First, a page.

Puello v. Crown Heights Shmira, Inc. et al
MEMORANDUM (Order to follow as separate docket entry).Signed by Honorable Malachy E Mannion on 7/7/14. (bs)
UNITED STATES DISTRICT COURT
MIDDLE DISTRICT OF PENNSYLVANIA
JORGE ANIBAL TORRES PUELLO,:
CIVIL ACTION NO. 3:14-0959
CROWN HEIGHTS SHMIRA, INC.,
Before the court is the report and recommendation of Judge
Mehalchick, (Doc. 5), suggesting that plaintiff’s request for a restraining order,
(Doc. 2), be denied. No objections to the report and recommendation have
been filed. For the following reasons, the report and recommendation is
ADOPTED IN FULL and plaintiff’s motion for a restraining order is DENIED.
Plaintiff Jorge Anibal Torres Puello, a citizen of Pennsylvania, brings
this defamation action sounding in diversity against defendants Crown
Heights Shmira, Inc., Meir Ezman, and Yossi Stern, who are New York
citizens, and Nicolas Ezequiel Krasniker and Alberto Ruben Ferraro, who are
citizens of Argentina. He alleges that the New York defendants in this action
Background facts are taken from plaintiff’s complaint. (Doc. 1).
published defamatory statements about him on flyers aimed at the Jewish
community in the Crown Heights neighborhood of Brooklyn, New York and on
the Internet. He alleges that he is falsely being characterized to the
community as someone who pretends to be Jewish, who kidnaps young
children, and who offers false jobs, among other false information. He also
alleges that the Argentinian defendants posted similar defamatory statements
on the website of Periodismo Kosher Argentina, a business that they own.
Plaintiff seeks damages for these defamatory remarks.
Plaintiff also filed an emergency motion for a restraining order, alleging
that he has been harassed by people, whom he does not identify, who read
the published defamatory statements and believe that his children are actually
victims of kidnapping. He alleges that an unknown person pulled defendant
over while he was driving with his children in the car and harassed him at
gunpoint as a result of the publications of defendants. (Doc. 2). He requests
that the court issue a temporary restraining order mandating that the
previously published statements be removed, and that no more such
defamatory statements be published.
STANDARD OF REVIEW
When objections are timely filed to the report and recommendation of
a magistrate judge, the district court must review de novo those portions of
the report to which objections are made. 28 U.S.C. §636(b)(1); Brown v.
Astrue, 649 F.3d 193, 195 (3d Cir. 2011). Although the standard is de novo,
the extent of review is committed to the sound discretion of the district judge,
and the court may rely on the recommendations of the magistrate judge to the
extent it deems proper. Rieder v. Apfel, 115 F.Supp.2d 496, 499 (M.D.Pa.
2000) (citing United States v. Raddatz, 447 U.S. 667, 676 (1980)).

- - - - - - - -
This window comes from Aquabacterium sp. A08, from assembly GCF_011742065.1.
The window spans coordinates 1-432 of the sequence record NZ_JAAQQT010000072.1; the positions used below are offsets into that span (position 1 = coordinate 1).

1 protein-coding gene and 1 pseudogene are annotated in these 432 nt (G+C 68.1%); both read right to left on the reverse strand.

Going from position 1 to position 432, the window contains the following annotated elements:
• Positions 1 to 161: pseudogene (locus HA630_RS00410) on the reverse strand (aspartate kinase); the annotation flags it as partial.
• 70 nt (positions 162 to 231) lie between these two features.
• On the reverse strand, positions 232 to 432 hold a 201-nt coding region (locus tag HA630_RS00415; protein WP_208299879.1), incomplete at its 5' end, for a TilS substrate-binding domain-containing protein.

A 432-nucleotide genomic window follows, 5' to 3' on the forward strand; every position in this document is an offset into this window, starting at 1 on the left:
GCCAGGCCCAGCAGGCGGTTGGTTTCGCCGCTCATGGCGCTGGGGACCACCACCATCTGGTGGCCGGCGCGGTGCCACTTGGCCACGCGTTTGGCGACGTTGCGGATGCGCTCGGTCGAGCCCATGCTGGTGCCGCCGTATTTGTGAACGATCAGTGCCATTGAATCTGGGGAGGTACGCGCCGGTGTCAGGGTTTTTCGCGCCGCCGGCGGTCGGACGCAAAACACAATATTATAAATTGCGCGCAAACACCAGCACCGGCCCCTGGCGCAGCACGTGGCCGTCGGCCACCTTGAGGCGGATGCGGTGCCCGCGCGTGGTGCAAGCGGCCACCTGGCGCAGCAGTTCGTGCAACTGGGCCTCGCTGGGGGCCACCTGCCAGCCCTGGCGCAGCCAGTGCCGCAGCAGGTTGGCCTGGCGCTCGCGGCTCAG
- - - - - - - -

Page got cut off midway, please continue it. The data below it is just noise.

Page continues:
For those sections of the report and recommendation to which no
objection is made, the court should, as a matter of good practice, "satisfy itself
that there is no clear error on the face of the record in order to accept the
recommendation." Fed. R. Civ. P. 72(b), advisory committee notes; see also
Univac Dental Co. v. Dentsply Intern., Inc., 702 F.Supp.2d 465, 469 (M.D.Pa.
2010) (citing Henderson v. Carlson, 812 F.2d 874, 878 (3d Cir. 1987)
(explaining judges should give some review to every report and
recommendation)). Nevertheless, whether timely objections are made or not,
the district court may accept, not accept, or modify, in whole or in part, the
findings or recommendations made by the magistrate judge. 28 U.S.C.
§636(b)(1); Local Rule 72.31.
As Judge Mehalchick’s report explains, there is a choice of law issue in
this case, and it is unclear whether the substantive law of New York or
Pennsylvania should govern, as plaintiff’s reputational interest extends
beyond Pennsylvania to New York and Argentina. However, the choice of law
question need not be resolved to decide plaintiff’s motion for a temporary
restraining order. Both Pennsylvania and New York ascribe to the majority
rule that “equity will not enjoin a libel.” Metro. Opera Assoc., Inc., v. Local 100,
Hotel Emps. And Restaurant Emps. Int’l, 239 F.2d 172, 177 (2d Cir. 2001);
Kramer v. Thompson, 947 F.2d 666, 677-78 (3d Cir. 1991)(“the maxim that
equity will not enjoin a libel has enjoyed nearly two centuries of widespread
acceptance at common law”). Moreover, injunctions against speech have
been found to be unconstitutional prior restraints on the exercise of free
speech in both jurisdictions. See Metro. Opera, 239 F.2d, at 177; Kramer 947
F.2d, at 673-675 (summarizing Willing v. Mazzocone, 393 A.2d 1155 (Pa.
Additionally, Judge Mehalchick’s report accurately notes that plaintiff’s
request for a temporary restraining order fails to make any showing of
irreparable injury. Courts in Pennsylvania and New York have repeatedly
noted that, absent extraordinary circumstances, damages are an adequate
remedy for defamation. See Metro. Opera, 239 F.2d, at 177; Kramer, 947
F.2d, at 675; Graboff v. American Assoc. of Orthopaedic Surgeons, 2013 WL
1875819, at *5 (E.D. Pa. May 3, 2013).
Thus, plaintiff’s request for an injunction, (Doc. 2), is DENIED because
it is barred by common law prohibiting injunctions against defamatory speech,
it requests an unconstitutional prior restraint, and because it fails to identify
any irreparable harm or injury.
For the foregoing reasons, the report and recommendation of Judge
Mehalchick, (Doc. 5), is ADOPTED IN FULL and plaintiff’s motion for a
temporary restraining order, (Doc. 2), is DENIED. The case is referred back
to Judge Mehalchick for further proceedings. A separate order shall issue.
s/ Malachy E. Mannion
MALACHY E. MANNION
United States District Judge
Date: July 7, 2014
O:\Mannion\shared\MEMORANDA - DJ\CIVIL MEMORANDA\2014 MEMORANDA\14-0959-01.wpd
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